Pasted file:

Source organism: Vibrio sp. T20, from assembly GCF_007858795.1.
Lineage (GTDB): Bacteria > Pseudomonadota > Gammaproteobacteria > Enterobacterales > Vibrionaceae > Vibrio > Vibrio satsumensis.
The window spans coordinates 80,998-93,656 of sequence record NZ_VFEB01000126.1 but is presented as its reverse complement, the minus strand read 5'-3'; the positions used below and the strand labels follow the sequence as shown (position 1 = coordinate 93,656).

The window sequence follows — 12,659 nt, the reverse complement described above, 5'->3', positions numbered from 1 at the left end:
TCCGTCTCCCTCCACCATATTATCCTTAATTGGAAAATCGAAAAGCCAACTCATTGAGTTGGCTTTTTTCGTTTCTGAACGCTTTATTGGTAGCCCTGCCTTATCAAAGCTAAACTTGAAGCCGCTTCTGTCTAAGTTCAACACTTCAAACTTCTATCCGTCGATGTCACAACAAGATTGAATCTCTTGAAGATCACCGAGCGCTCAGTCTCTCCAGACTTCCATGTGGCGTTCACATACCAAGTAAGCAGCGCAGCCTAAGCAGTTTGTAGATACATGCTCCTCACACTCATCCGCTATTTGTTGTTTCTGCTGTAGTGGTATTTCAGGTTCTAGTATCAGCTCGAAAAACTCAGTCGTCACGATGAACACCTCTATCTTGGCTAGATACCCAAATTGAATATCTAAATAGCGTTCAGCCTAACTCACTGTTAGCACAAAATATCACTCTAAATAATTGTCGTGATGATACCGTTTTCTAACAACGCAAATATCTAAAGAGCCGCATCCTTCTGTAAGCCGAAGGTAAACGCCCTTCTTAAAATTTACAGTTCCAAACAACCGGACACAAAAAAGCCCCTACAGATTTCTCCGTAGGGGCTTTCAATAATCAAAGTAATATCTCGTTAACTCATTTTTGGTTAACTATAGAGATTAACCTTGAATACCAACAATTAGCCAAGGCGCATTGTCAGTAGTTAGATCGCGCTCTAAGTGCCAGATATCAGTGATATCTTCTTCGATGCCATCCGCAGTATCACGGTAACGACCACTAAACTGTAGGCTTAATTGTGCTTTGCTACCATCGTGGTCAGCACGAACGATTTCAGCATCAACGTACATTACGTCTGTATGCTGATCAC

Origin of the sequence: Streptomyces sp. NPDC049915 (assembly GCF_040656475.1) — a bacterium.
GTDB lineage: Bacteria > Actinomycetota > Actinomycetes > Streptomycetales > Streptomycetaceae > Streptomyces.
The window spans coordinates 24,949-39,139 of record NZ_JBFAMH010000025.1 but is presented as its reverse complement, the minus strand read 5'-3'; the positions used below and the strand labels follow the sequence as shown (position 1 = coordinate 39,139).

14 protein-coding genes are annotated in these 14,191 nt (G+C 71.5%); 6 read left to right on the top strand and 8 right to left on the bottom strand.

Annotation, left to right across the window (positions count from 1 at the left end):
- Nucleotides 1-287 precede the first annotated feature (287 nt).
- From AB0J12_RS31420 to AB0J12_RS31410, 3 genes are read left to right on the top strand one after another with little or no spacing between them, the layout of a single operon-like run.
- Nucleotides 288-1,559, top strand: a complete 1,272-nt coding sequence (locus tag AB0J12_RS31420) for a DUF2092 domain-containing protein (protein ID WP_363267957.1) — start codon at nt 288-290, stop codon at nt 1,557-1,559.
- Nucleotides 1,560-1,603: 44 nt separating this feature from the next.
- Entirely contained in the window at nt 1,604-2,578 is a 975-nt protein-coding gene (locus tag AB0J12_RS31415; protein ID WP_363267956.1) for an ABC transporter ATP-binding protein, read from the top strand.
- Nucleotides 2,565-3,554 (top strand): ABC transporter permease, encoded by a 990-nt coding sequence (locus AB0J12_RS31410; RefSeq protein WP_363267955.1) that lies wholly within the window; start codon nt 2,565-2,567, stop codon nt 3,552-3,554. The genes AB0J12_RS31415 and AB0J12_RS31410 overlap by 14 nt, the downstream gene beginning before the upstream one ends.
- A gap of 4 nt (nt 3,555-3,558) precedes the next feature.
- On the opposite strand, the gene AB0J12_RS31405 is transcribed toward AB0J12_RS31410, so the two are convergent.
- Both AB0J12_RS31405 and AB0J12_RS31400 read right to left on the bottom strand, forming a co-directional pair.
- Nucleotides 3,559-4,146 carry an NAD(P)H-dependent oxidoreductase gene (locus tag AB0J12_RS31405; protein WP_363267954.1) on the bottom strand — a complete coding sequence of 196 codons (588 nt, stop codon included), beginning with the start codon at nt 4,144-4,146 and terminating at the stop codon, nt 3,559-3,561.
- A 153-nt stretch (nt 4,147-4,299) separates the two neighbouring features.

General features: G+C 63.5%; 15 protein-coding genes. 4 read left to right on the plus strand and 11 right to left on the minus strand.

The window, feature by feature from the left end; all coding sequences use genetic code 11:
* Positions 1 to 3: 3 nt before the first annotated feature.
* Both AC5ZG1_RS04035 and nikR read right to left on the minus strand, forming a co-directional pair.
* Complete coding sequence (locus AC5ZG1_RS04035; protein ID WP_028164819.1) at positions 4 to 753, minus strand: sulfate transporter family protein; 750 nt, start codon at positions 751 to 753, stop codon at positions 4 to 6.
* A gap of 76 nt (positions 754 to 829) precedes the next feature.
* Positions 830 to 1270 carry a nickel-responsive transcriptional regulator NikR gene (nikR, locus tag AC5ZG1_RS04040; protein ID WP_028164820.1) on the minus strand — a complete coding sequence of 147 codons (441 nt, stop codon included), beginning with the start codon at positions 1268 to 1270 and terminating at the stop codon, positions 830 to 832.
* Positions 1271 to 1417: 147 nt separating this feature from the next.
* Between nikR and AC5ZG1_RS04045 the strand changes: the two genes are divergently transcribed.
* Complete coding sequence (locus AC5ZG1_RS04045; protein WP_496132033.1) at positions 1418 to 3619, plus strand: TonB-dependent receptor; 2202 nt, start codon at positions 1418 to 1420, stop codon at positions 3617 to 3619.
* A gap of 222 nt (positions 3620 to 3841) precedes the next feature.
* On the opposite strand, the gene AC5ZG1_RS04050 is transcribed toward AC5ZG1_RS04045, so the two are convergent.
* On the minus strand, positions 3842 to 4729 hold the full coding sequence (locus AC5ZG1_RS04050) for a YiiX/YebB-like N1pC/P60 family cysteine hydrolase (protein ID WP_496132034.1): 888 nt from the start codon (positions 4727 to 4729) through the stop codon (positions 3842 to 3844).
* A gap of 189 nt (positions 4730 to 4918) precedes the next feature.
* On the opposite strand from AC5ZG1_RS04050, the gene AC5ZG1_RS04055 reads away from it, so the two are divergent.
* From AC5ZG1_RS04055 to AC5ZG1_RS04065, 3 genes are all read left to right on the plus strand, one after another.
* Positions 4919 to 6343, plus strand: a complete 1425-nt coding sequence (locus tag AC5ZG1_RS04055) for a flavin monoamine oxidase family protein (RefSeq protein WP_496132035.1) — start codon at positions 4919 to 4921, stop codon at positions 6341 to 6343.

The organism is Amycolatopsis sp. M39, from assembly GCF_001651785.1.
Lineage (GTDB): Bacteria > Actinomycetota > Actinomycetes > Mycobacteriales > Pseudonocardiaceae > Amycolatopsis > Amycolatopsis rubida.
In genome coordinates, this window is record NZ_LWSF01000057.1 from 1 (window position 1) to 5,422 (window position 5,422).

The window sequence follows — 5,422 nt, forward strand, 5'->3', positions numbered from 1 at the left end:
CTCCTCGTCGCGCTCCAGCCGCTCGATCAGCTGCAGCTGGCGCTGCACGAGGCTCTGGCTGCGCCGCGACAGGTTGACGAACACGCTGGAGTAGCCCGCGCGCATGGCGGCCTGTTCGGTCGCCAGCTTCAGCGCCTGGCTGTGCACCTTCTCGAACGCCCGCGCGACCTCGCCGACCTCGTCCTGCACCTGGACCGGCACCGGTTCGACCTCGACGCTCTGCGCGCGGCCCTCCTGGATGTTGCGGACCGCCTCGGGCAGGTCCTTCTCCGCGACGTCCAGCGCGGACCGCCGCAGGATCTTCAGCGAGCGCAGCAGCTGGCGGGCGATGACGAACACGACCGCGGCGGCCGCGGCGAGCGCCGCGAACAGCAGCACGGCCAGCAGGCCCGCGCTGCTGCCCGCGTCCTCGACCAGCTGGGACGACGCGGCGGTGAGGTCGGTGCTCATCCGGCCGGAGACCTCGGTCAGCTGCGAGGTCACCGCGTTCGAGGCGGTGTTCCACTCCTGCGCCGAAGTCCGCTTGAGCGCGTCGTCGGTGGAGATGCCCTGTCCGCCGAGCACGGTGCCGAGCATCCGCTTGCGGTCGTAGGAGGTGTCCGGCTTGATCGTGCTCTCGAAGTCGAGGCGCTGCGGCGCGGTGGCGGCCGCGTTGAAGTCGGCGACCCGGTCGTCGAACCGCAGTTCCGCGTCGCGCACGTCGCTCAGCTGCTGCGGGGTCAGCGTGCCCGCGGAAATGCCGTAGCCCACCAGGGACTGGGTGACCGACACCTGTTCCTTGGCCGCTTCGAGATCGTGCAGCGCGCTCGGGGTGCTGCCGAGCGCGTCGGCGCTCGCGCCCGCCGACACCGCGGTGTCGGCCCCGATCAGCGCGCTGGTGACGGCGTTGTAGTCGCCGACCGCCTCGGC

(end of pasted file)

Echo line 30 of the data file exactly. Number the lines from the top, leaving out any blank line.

* Between nikR and AC5ZG1_RS04045 the strand changes: the two genes are divergently transcribed.